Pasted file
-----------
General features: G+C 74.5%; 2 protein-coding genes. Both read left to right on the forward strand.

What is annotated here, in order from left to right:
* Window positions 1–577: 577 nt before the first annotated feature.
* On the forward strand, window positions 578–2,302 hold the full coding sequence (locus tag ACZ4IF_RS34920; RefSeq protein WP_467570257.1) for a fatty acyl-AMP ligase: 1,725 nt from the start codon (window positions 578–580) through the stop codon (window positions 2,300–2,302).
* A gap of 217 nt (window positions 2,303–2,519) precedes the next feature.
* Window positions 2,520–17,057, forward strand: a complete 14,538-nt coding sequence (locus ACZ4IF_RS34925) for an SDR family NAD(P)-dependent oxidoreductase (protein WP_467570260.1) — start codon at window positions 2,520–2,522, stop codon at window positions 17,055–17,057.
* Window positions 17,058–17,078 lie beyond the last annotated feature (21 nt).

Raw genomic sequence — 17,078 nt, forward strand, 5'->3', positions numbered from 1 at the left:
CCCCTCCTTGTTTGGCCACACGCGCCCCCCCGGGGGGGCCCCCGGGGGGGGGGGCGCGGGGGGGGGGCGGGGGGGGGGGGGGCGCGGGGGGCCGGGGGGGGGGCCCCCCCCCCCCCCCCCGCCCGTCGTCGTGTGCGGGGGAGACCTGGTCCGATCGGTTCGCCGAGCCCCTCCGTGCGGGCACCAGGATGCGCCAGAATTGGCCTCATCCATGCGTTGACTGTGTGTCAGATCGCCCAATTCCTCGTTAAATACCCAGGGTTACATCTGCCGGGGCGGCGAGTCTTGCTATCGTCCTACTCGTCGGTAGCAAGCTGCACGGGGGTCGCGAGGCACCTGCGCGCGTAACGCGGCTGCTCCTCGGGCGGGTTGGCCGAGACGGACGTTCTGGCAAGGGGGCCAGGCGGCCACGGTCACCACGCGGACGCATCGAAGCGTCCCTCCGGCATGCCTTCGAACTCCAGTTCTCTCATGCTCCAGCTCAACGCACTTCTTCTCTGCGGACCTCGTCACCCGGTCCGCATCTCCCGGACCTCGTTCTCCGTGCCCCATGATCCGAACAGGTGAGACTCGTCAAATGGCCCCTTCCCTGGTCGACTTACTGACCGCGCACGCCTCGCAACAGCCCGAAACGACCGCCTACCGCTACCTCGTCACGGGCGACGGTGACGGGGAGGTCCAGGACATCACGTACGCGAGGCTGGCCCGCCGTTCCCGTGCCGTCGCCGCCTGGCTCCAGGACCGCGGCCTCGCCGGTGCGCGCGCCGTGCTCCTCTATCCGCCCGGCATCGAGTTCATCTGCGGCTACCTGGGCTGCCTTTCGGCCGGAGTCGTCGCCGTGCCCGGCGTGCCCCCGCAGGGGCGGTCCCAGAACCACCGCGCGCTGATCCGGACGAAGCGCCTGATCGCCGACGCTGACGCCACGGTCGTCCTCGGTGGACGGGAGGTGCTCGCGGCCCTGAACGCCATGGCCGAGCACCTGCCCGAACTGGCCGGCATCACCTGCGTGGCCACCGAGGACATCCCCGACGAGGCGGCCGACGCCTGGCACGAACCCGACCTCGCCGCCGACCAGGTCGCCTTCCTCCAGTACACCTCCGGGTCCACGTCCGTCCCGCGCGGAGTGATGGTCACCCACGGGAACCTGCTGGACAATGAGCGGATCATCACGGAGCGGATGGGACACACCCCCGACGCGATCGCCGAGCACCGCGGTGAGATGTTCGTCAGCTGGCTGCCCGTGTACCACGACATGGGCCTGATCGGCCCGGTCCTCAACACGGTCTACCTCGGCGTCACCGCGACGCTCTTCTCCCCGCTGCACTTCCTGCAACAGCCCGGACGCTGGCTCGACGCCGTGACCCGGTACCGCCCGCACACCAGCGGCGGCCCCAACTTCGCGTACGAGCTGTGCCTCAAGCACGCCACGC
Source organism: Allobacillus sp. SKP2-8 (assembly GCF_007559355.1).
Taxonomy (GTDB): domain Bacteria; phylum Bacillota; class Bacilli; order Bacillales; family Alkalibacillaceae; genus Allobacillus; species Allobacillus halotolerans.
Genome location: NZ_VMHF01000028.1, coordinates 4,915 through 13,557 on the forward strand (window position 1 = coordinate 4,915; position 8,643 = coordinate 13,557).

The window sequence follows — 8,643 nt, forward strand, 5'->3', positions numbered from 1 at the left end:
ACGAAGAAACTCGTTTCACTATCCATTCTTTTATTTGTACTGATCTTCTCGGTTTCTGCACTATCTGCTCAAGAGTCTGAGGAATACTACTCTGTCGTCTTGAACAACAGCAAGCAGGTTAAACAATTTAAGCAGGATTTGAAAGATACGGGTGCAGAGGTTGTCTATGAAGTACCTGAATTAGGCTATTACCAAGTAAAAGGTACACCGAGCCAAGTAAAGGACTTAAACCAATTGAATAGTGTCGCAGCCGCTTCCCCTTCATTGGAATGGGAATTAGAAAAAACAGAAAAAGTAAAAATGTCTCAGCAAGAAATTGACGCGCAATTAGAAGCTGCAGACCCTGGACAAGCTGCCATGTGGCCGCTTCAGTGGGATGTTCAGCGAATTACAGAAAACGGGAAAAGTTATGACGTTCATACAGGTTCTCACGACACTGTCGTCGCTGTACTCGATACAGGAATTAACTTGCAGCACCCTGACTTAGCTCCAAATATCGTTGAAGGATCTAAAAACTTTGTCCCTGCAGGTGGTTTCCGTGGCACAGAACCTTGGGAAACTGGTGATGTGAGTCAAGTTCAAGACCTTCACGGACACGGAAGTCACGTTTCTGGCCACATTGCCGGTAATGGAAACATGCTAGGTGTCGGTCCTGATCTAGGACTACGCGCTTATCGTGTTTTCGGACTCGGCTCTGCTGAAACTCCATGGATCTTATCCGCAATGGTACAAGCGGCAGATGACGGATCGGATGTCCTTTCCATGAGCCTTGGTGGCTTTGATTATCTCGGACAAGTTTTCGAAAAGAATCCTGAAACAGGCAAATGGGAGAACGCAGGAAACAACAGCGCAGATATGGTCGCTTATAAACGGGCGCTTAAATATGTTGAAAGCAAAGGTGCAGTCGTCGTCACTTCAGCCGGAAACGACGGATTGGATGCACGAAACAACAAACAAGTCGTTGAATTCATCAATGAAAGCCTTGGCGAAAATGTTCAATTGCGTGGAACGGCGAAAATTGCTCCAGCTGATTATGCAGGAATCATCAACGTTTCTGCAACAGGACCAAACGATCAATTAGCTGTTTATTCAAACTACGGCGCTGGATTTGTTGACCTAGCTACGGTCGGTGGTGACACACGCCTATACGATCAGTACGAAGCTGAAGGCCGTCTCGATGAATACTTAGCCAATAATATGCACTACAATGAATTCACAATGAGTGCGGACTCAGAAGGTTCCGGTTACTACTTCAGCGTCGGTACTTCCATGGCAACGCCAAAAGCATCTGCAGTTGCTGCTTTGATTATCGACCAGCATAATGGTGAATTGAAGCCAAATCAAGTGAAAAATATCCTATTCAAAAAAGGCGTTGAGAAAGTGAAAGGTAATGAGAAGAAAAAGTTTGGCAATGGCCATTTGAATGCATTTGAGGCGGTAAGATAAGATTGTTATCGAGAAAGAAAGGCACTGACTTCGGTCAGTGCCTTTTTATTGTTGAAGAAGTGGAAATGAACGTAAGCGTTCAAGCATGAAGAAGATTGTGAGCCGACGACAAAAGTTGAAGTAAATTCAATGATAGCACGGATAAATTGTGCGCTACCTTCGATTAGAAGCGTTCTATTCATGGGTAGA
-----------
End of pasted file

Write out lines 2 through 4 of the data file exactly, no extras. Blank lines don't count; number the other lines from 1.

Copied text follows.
What is annotated here, in order from left to right:
* Window positions 1–577: 577 nt before the first annotated feature.
* On the forward strand, window positions 578–2,302 hold the full coding sequence (locus tag ACZ4IF_RS34920; RefSeq protein WP_467570257.1) for a fatty acyl-AMP ligase: 1,725 nt from the start codon (window positions 578–580) through the stop codon (window positions 2,300–2,302).